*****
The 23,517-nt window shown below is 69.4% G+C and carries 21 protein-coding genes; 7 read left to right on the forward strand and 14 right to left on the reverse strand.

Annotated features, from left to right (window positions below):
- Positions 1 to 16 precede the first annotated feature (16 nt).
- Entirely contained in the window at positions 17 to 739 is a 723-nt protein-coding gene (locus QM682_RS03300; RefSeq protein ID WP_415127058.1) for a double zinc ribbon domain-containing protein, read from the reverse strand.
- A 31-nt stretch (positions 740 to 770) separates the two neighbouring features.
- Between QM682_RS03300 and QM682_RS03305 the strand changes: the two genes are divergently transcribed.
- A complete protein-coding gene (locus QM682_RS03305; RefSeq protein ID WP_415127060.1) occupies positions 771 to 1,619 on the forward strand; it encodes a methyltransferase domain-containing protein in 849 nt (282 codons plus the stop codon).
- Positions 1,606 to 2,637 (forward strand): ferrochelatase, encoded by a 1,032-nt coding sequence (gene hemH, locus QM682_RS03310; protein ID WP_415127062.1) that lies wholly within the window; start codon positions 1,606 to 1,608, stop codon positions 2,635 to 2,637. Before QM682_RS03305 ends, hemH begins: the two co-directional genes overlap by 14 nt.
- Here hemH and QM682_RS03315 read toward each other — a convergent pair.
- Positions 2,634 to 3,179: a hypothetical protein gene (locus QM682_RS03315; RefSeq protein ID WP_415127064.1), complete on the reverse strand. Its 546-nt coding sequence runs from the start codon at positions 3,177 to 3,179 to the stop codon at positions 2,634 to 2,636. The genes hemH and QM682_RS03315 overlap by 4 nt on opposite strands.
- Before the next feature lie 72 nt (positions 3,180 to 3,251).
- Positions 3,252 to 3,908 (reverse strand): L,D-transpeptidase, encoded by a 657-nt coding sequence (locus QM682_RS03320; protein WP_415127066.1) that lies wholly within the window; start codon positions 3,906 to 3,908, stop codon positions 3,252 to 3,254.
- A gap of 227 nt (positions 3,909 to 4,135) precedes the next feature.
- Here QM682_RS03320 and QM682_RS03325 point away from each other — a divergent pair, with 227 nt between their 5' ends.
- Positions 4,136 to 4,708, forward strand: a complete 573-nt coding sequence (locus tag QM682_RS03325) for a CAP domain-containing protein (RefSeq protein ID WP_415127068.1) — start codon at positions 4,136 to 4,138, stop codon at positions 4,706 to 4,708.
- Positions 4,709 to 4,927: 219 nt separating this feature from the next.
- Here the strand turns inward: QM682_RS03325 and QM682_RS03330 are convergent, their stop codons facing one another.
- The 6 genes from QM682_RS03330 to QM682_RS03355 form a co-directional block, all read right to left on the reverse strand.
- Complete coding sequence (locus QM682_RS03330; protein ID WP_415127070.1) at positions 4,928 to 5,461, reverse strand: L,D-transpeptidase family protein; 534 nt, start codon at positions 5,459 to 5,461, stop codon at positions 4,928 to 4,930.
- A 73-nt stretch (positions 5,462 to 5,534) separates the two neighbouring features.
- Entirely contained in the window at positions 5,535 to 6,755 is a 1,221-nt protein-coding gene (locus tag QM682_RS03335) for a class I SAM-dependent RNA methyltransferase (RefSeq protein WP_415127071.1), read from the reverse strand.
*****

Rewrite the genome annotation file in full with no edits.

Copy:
The 23,517-nt window shown below is 69.4% G+C and carries 21 protein-coding genes; 7 read left to right on the forward strand and 14 right to left on the reverse strand.

Annotated features, from left to right (window positions below):
- Positions 1 to 16 precede the first annotated feature (16 nt).
- Entirely contained in the window at positions 17 to 739 is a 723-nt protein-coding gene (locus QM682_RS03300; RefSeq protein ID WP_415127058.1) for a double zinc ribbon domain-containing protein, read from the reverse strand.
- A 31-nt stretch (positions 740 to 770) separates the two neighbouring features.
- Between QM682_RS03300 and QM682_RS03305 the strand changes: the two genes are divergently transcribed.
- A complete protein-coding gene (locus QM682_RS03305; RefSeq protein ID WP_415127060.1) occupies positions 771 to 1,619 on the forward strand; it encodes a methyltransferase domain-containing protein in 849 nt (282 codons plus the stop codon).
- Positions 1,606 to 2,637 (forward strand): ferrochelatase, encoded by a 1,032-nt coding sequence (gene hemH, locus QM682_RS03310; protein ID WP_415127062.1) that lies wholly within the window; start codon positions 1,606 to 1,608, stop codon positions 2,635 to 2,637. Before QM682_RS03305 ends, hemH begins: the two co-directional genes overlap by 14 nt.
- Here hemH and QM682_RS03315 read toward each other — a convergent pair.
- Positions 2,634 to 3,179: a hypothetical protein gene (locus QM682_RS03315; RefSeq protein ID WP_415127064.1), complete on the reverse strand. Its 546-nt coding sequence runs from the start codon at positions 3,177 to 3,179 to the stop codon at positions 2,634 to 2,636. The genes hemH and QM682_RS03315 overlap by 4 nt on opposite strands.
- Before the next feature lie 72 nt (positions 3,180 to 3,251).
- Positions 3,252 to 3,908 (reverse strand): L,D-transpeptidase, encoded by a 657-nt coding sequence (locus QM682_RS03320; protein WP_415127066.1) that lies wholly within the window; start codon positions 3,906 to 3,908, stop codon positions 3,252 to 3,254.
- A gap of 227 nt (positions 3,909 to 4,135) precedes the next feature.
- Here QM682_RS03320 and QM682_RS03325 point away from each other — a divergent pair, with 227 nt between their 5' ends.
- Positions 4,136 to 4,708, forward strand: a complete 573-nt coding sequence (locus tag QM682_RS03325) for a CAP domain-containing protein (RefSeq protein ID WP_415127068.1) — start codon at positions 4,136 to 4,138, stop codon at positions 4,706 to 4,708.
- Positions 4,709 to 4,927: 219 nt separating this feature from the next.
- Here the strand turns inward: QM682_RS03325 and QM682_RS03330 are convergent, their stop codons facing one another.
- The 6 genes from QM682_RS03330 to QM682_RS03355 form a co-directional block, all read right to left on the reverse strand.
- Complete coding sequence (locus QM682_RS03330; protein ID WP_415127070.1) at positions 4,928 to 5,461, reverse strand: L,D-transpeptidase family protein; 534 nt, start codon at positions 5,459 to 5,461, stop codon at positions 4,928 to 4,930.
- A 73-nt stretch (positions 5,462 to 5,534) separates the two neighbouring features.
- Entirely contained in the window at positions 5,535 to 6,755 is a 1,221-nt protein-coding gene (locus tag QM682_RS03335) for a class I SAM-dependent RNA methyltransferase (RefSeq protein WP_415127071.1), read from the reverse strand.